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  1. #1
    Join Date
    Oct 2012
    Location
    Maryland
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    4

    Default Waterheater in garage

    If a gas water heater is in a utility room with a door off the garage is itstill required to be 18 inches above the ground? Pool equipment (pump andheater) in same room.

    Also wrote this up same water heater 25yro:
    http://i269.photobucket.com/albums/j...gh82/photo.jpg

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    Last edited by Terry Ewald; 11-03-2012 at 09:48 PM.
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  2. #2
    Join Date
    Mar 2007
    Location
    Columbus GA
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    3,746

    Default Re: Waterheater in garage

    Quote Originally Posted by Terry Ewald View Post
    If a gas water heater is in a utility room with a door off the garage is itstill required to be 18 inches above the ground? Pool equipment (pump andheater) in same room.

    Also wrote this up same water heater 25yro:
    http://i269.photobucket.com/albums/j...gh82/photo.jpg
    A gas water heater is required to be elevated 18" above any source of ignition.
    Exception would be a FVIR water heater ( the one you pictured is not).
    The pool pump and heater are most likely sources of ignition.

    But in general, yes, a non FVIR WH in a utility room off a garage should be raised 18" above the garage floor.

    ' correct a wise man and you gain a friend... correct a fool and he'll bloody your nose'.

  3. #3
    Join Date
    Nov 2007
    Location
    Chicago
    Posts
    548

    Default Re: Waterheater in garage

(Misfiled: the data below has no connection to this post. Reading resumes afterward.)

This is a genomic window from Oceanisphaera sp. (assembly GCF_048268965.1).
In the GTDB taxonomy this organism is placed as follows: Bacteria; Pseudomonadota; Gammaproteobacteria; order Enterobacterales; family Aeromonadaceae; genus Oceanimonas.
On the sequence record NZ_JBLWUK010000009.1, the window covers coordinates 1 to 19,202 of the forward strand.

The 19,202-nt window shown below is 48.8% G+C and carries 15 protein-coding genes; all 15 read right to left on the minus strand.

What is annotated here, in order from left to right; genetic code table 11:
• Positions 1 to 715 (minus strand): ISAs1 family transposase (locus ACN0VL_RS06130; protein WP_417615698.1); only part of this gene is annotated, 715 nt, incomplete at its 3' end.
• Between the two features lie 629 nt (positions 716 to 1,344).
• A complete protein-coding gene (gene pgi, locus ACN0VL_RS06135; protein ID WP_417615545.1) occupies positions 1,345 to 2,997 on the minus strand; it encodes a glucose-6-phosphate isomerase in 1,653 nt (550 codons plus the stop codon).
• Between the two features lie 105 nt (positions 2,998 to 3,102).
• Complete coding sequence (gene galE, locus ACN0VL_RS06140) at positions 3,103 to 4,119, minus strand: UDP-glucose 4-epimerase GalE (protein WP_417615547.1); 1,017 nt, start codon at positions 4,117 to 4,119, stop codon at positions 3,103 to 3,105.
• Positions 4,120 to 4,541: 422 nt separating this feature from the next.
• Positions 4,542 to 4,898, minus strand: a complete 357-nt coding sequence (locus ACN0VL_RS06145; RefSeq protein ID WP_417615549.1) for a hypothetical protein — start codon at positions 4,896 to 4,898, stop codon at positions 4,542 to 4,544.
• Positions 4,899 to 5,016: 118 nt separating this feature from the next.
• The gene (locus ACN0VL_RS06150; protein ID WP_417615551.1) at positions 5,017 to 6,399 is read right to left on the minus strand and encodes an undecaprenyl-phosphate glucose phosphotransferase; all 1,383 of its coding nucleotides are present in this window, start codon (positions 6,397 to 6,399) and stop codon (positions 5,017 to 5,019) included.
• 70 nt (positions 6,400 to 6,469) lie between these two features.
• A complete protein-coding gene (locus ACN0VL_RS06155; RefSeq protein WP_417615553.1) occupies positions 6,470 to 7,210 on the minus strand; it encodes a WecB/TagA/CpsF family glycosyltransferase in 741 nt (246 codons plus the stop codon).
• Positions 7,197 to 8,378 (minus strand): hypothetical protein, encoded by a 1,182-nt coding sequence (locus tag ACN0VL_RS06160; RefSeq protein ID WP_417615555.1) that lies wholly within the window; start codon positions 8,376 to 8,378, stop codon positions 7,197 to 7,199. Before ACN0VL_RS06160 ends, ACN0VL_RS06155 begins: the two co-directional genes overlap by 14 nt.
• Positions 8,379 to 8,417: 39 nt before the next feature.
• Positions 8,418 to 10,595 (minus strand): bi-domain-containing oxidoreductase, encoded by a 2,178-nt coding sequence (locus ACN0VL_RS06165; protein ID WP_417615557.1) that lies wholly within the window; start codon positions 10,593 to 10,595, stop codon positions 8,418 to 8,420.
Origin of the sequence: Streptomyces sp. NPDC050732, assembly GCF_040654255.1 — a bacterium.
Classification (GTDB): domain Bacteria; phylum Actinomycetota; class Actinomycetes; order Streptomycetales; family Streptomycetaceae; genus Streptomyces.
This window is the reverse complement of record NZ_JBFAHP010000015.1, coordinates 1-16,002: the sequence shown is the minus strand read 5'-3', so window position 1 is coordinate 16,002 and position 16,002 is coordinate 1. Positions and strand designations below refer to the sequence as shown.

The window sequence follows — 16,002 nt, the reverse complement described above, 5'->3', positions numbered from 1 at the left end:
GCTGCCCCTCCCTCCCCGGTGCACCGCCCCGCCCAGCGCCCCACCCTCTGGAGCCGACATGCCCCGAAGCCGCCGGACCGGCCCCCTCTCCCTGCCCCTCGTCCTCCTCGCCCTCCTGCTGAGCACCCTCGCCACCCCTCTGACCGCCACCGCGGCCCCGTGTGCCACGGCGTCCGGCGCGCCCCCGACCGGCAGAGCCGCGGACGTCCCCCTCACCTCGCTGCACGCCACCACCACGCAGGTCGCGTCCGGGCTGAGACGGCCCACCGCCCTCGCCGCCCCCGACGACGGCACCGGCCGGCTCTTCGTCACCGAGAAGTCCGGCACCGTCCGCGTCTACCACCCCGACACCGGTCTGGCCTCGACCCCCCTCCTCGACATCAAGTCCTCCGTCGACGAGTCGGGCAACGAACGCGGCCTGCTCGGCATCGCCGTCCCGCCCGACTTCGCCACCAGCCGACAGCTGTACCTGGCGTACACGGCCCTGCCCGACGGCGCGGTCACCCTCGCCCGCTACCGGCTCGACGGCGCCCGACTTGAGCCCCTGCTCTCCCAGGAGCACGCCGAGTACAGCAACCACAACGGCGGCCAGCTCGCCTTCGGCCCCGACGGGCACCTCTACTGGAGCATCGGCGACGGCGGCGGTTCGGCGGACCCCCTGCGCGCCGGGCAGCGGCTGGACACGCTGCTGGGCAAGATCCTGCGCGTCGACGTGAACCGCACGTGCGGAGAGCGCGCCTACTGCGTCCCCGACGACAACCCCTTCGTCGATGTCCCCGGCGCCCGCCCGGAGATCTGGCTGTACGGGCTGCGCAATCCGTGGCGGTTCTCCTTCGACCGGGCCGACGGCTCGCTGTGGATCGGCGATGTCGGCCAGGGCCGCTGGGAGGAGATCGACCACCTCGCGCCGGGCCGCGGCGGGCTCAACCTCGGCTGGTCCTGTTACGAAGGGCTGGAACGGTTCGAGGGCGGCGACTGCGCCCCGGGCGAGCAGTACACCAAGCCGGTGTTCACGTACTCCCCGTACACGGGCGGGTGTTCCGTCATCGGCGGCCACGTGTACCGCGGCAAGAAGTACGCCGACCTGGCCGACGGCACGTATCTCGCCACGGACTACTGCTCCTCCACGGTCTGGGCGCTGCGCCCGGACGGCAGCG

I would still raise a FVIR type heater 18" off the floor, which some plumbing inspectors around here require. The FVIR system is supposed to help prevent any ignition or flash of flammable vapors beyond the combustion chamber. As we all know systems tend to fail, or be altered.

    I have seen FVIR heaters that had clogged fresh air inlet screens, have the site glass busted out. Also seen people open the sealed combustion chamber access and not install a new seal when they had to change out a thermocouple.

    We are also required to have electric water heaters elevated, due to when an heating element and or thermostat shorts out, it generates heat and at times a large spark.

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  4. #4
    Join Date
    Nov 2007
    Location
    Chicago
    Posts
    548

    Default Re: Waterheater in garage

    I would write up the venting on that water heater as not approved material.


  5. #5
    Join Date
    Oct 2012
    Location
    Maryland
    Posts
    4

    Default Re: Waterheater in garage

    Thanks guys in did write both up and the coroded pipes


  6. #6
    Join Date
    Oct 2010
    Location
    Southwest US
    Posts
    585

    Default Re: Waterheater in garage

    I believe as long as the mechanical room door is the proper type for fire separation, self closing and weatherstripped, the equipment does not have to be raised. At least that is how I've always written it up. A garage closet is no more a part of the garage than the house is.